Fairfield Ledger
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Mt. Pleasant News   Wash Journal
Neighbors Growing Together | May 22, 2018

New hospitalist starts at health center

By Andy Hallman, Ledger news editor | Feb 02, 2018
Photo by: ANDY HALLMAN/Ledger photo Jodie Grout, Jefferson County Health Center’s new hospitalist, stands next to her welcome banner.

Jodie Grout is the Jefferson County Health Center’s hospitalist, a new position that was created a month ago.

A hospitalist is a general practitioner who works exclusively in the hospital as opposed to the clinic. Grout makes her rounds throughout the hospital in the morning, checking on all the patients. She sometimes checks on them in the afternoon if they need extra attention.

Checking on patients every morning was once the responsibility of clinic physicians. The health center hired a hospitalist so the physicians could spend more time seeing patients in the clinic.

The patients Grout sees tend to be sicker than those the physicians see in the clinic.

“The patients in the hospital need to be closely monitored, as opposed to someone who goes to the clinic for a sore throat or common cold,” she said. “A hospitalized patient needs to stay overnight because their blood pressure might be low or they’re running a fever.”

When a patient is ready to leave, Grout discharges them either to their home or to a skilled facility depending on their circumstance.

What’s the most rewarding part of the job? Grout said it’s that she never lives the same day twice. She also mentioned that she likes conquering the challenges the job offers.

“Some days can be tough, like when you notice a patient you’ve seen for weeks decline,” she said. “You become attached to them, and it’s hard to see them in that state.”

 

Patients first

The health center prides itself on patient-centered care. Sometimes, Grout encounters a patient or family member who resists the physician’s suggestion. In the end, the patient has the final say over their care.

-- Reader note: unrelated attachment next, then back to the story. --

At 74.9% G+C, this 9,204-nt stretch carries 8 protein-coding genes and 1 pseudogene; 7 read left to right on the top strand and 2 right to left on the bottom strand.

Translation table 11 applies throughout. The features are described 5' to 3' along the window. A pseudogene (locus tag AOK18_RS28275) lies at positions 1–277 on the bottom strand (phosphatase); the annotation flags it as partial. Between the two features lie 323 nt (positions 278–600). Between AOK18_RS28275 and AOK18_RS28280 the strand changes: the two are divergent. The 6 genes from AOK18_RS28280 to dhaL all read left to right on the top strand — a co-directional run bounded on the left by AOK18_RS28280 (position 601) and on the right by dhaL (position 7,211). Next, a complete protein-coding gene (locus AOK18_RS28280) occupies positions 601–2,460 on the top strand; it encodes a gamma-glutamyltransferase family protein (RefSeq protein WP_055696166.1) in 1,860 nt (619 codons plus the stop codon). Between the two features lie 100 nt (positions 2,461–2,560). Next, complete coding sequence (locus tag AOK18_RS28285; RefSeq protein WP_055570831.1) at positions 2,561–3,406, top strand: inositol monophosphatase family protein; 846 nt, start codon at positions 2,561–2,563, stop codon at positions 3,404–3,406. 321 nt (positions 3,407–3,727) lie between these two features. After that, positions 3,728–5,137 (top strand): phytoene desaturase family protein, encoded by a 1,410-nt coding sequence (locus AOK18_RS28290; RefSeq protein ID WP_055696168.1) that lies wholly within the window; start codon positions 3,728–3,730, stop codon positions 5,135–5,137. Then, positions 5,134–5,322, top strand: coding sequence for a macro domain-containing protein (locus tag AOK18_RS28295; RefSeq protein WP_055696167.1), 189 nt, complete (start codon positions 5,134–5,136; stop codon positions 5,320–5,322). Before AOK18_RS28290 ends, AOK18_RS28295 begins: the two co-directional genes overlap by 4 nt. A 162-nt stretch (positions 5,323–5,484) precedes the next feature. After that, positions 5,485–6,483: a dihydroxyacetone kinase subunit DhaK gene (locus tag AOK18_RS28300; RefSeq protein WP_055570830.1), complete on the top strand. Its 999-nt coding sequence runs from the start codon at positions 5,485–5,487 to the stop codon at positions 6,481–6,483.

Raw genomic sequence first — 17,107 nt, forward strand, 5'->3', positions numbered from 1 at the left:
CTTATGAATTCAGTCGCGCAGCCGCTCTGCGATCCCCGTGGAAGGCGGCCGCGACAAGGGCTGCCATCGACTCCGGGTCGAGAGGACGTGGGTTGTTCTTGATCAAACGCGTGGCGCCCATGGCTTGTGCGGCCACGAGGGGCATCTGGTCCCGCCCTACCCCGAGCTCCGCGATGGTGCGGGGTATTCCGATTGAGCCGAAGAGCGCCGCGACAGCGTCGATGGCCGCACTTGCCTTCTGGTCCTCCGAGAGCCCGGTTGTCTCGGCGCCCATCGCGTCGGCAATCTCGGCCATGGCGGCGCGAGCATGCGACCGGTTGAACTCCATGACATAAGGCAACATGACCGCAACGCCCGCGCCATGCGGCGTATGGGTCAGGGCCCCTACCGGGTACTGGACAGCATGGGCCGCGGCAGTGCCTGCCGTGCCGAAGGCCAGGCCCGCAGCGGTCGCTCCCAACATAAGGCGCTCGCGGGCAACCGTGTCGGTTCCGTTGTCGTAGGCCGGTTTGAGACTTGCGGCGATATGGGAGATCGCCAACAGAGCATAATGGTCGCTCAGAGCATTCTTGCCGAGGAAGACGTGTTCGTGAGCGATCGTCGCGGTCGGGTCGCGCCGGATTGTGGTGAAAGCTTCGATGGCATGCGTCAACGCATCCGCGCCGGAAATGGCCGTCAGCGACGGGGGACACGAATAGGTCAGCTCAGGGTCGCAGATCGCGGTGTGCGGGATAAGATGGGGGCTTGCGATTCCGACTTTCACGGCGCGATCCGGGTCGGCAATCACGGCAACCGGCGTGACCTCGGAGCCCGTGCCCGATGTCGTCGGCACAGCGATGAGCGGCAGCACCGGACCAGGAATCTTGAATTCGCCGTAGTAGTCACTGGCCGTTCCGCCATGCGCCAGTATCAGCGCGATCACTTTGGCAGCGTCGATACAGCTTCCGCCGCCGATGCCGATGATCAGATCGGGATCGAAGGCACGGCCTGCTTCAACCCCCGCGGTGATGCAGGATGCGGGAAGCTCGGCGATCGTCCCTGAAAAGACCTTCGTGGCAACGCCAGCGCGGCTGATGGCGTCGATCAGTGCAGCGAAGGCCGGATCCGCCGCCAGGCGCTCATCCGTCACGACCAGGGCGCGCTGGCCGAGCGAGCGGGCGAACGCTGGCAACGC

“We provide recommendations, but we can’t force patients to follow those recommendations,” Grout said. “Patients are in charge.”

Grout has been a hospitalist and nurse practitioner for four years. Before that, she worked in an intensive care unit and in a surgical unit. About the only thing she hasn’t done in a hospital is deliver a baby.

 

Early years

Grout grew up in Kalona, then obtained her bachelor’s degree from Coe College. She obtained her master’s and is working on her doctorate from the University of Colorado in Denver, where she lived for 18 years.

Why did she become a hospitalist? Grout worked some clinical hours with the hospitalist/nurse practitioner at the University of Colorado, and really enjoyed it.

The university was the first in the country to offer a hospitalist/nurse practitioner fellowship, and Grout participated in its inaugural program.

“I really enjoyed the practicum and that one-year fellowship,” she said. “I worked in an out-patient setting for two years, but I really wanted to work for a hospitalist team. I found one four years ago, and have been doing it ever since.”

Grout said she might not be alone in her office much longer. That’s because the health center is contemplating hiring a second hospitalist from such high demand for the service.

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